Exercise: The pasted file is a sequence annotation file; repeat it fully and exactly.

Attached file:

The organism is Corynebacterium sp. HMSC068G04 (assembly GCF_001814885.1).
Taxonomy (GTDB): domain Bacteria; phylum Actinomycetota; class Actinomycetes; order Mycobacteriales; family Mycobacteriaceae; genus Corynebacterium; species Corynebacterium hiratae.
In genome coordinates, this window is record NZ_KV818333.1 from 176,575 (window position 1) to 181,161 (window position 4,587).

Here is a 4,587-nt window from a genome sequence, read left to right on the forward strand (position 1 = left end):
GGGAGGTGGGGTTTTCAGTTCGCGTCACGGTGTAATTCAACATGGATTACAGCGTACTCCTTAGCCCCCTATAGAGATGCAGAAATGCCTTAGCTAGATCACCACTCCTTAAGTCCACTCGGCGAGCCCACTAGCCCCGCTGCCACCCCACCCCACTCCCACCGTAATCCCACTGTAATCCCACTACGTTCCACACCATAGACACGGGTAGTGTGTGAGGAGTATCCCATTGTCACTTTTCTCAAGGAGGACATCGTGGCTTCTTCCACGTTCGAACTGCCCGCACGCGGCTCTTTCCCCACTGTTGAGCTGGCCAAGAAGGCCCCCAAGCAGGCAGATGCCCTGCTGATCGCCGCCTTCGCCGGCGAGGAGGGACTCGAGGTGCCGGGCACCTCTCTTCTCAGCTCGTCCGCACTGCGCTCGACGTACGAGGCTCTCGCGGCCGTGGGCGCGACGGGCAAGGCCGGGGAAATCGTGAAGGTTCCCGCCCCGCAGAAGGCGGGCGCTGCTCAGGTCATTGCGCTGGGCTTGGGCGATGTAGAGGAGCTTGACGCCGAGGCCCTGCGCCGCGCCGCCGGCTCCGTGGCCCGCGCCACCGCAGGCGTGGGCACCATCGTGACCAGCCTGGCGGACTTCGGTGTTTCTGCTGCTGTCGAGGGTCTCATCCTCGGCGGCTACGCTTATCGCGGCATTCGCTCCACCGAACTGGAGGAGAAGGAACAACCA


The organism is Corynebacterium sp. HMSC068G04 (assembly GCF_001814885.1).
Taxonomy (GTDB): domain Bacteria; phylum Actinomycetota; class Actinomycetes; order Mycobacteriales; family Mycobacteriaceae; genus Corynebacterium; species Corynebacterium hiratae.
In genome coordinates, this window is record NZ_KV818333.1 from 176,575 (window position 1) to 181,161 (window position 4,587).

Here is a 4,587-nt window from a genome sequence, read left to right on the forward strand (position 1 = left end):
GGGAGGTGGGGTTTTCAGTTCGCGTCACGGTGTAATTCAACATGGATTACAGCGTACTCCTTAGCCCCCTATAGAGATGCAGAAATGCCTTAGCTAGATCACCACTCCTTAAGTCCACTCGGCGAGCCCACTAGCCCCGCTGCCACCCCACCCCACTCCCACCGTAATCCCACTGTAATCCCACTACGTTCCACACCATAGACACGGGTAGTGTGTGAGGAGTATCCCATTGTCACTTTTCTCAAGGAGGACATCGTGGCTTCTTCCACGTTCGAACTGCCCGCACGCGGCTCTTTCCCCACTGTTGAGCTGGCCAAGAAGGCCCCCAAGCAGGCAGATGCCCTGCTGATCGCCGCCTTCGCCGGCGAGGAGGGACTCGAGGTGCCGGGCACCTCTCTTCTCAGCTCGTCCGCACTGCGCTCGACGTACGAGGCTCTCGCGGCCGTGGGCGCGACGGGCAAGGCCGGGGAAATCGTGAAGGTTCCCGCCCCGCAGAAGGCGGGCGCTGCTCAGGTCATTGCGCTGGGCTTGGGCGATGTAGAGGAGCTTGACGCCGAGGCCCTGCGCCGCGCCGCCGGCTCCGTGGCCCGCGCCACCGCAGGCGTGGGCACCATCGTGACCAGCCTGGCGGACTTCGGTGTTTCTGCTGCTGTCGAGGGTCTCATCCTCGGCGGCTACGCTTATCGCGGCATTCGCTCCACCGAACTGGAGGAGAAGGAACAACCA